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I’m convinced that people who live in Stratford-upon-Avon shouldn’t be allowed to get married. This is not to consign all the residents of Shakespeare’s hometown to lives of sin, but rather to protect tourists who, like me, want to see Shakespeare’s tomb in Trinity Church.
I have only one day in Stratford at my disposal to see the sights in the daytime and “The Tempest” in the evening. On the plane from Vienna, I had studied the internet printouts and planned the whole day chronologically: to begin with Shakespeare’s birthplace, and to end with a pilgrimage to his tomb in a chapel in Trinity Church.
Trinity Church is surrounded, not surprisingly, by a churchyard. All gravestones there are very old and very mossy. Gravestones should be dry things, representing the dead with permanence, to make up for the quick dissolution of that which lies beneath. They should stand fixed, immutable. But these stones are covered with some kind of green scum, no doubt living matter, crawling all over the names and dates, eating away at that which should by rights be sharp, clean and dead.
The wind blows droplets from the Avon against me. I want to get away from all these damp, dead people I don’t know. I need to get into the church and see what I came all this way to see: Shakespeare’s nice, dry tomb.
I walk through the yard to the oak and iron door of the church. There is a wedding party on the path between me and the entrance. I ease past the celebrants to see a piece of computer paper taped to the door. In an unassuming font it states, just as calmly as you please, “Closed for wedding. Re-opening tomorrow 9:00 a.m.”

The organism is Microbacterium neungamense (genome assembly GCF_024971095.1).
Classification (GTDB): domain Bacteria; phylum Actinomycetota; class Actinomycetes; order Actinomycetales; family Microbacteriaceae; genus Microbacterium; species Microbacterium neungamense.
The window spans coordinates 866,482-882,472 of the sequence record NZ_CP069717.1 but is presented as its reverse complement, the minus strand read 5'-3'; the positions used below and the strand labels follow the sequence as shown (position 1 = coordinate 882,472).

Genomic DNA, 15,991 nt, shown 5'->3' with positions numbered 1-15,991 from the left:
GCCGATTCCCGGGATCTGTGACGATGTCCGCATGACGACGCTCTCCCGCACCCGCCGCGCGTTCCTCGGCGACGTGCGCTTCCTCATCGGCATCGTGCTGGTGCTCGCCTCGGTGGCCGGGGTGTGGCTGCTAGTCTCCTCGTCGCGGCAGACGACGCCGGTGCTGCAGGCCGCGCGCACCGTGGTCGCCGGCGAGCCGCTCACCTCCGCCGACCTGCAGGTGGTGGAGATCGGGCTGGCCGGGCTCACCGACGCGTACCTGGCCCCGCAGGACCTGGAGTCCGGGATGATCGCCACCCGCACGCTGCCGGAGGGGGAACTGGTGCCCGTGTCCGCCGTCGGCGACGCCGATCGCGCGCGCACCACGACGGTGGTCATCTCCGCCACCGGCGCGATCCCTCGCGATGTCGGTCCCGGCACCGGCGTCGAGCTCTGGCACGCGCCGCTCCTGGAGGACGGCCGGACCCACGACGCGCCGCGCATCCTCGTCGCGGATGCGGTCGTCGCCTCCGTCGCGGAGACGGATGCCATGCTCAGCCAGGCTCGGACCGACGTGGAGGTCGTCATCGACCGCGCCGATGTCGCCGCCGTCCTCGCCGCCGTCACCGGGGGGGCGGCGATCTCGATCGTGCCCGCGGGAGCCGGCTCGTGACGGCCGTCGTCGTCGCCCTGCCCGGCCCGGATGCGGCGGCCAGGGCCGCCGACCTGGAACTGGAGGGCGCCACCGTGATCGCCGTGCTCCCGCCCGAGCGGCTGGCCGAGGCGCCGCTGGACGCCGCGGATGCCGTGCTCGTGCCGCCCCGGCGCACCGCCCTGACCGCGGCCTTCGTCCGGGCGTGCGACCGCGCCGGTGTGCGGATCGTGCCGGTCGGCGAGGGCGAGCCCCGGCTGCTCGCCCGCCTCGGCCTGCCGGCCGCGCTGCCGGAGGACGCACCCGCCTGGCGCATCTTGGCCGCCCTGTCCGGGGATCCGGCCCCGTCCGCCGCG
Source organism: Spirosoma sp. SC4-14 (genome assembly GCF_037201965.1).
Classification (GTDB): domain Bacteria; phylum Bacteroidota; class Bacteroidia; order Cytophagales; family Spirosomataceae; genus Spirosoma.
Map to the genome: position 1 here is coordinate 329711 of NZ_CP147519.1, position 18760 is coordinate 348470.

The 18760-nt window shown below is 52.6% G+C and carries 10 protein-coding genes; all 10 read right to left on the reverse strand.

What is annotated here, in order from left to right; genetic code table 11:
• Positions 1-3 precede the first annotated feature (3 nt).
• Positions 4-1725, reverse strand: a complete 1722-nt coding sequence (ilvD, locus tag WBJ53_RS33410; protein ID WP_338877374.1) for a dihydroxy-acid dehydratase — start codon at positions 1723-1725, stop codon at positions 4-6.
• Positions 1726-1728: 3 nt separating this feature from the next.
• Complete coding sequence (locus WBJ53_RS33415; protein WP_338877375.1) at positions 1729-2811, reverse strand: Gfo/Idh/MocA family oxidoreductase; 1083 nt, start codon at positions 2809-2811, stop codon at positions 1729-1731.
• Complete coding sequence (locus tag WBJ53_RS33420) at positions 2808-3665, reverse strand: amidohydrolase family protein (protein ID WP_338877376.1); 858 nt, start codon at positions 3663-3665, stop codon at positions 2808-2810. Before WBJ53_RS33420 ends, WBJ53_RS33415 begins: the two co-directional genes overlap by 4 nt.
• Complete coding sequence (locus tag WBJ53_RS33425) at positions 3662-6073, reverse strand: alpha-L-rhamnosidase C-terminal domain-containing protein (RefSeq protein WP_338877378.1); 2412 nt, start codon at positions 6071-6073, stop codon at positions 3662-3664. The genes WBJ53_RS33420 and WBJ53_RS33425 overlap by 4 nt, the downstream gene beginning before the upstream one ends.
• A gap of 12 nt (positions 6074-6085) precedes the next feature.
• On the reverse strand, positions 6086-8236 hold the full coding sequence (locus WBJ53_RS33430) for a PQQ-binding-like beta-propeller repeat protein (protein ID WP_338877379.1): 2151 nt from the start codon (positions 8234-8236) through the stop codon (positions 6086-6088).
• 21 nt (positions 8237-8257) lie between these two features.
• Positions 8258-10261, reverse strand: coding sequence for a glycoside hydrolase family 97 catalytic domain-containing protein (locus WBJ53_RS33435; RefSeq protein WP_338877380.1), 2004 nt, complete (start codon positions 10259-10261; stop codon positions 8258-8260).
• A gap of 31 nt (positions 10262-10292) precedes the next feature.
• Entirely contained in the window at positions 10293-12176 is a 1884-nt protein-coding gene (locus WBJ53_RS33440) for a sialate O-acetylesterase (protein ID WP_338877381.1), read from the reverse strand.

The church door opens and out comes a priest in black robes. He motions to the wedding party and they move around me, ignoring me as though I were one of those rotting tombstones. One by one they enter where I cannot go.
First goes the brazen bride in her unseemly spaghetti straps. Is that any way to dress for a holy day? Then, her bunch of cherry-coloured, simpering bridesmaids, each wearing far too much perfume. Their fumes must have been etching away another few lines off these already maltreated stones. Finally the groom and his men go in, still barking at some unseemly joke. Doubtless they all derive their living from tourists’ pounds such as I have spent today. They waltz into the sacred presence, while I, to whom they owe their very livelihood, remain outside.
There is nothing for me here, the outsider, the foreigner, the tourist. My love for Shakespeare won’t buy me entrance. But these lusting unworthies, they will go in and leave with the priest’s blessing, to go forth and bring more of their loathsome kind into the world, to spread like moss.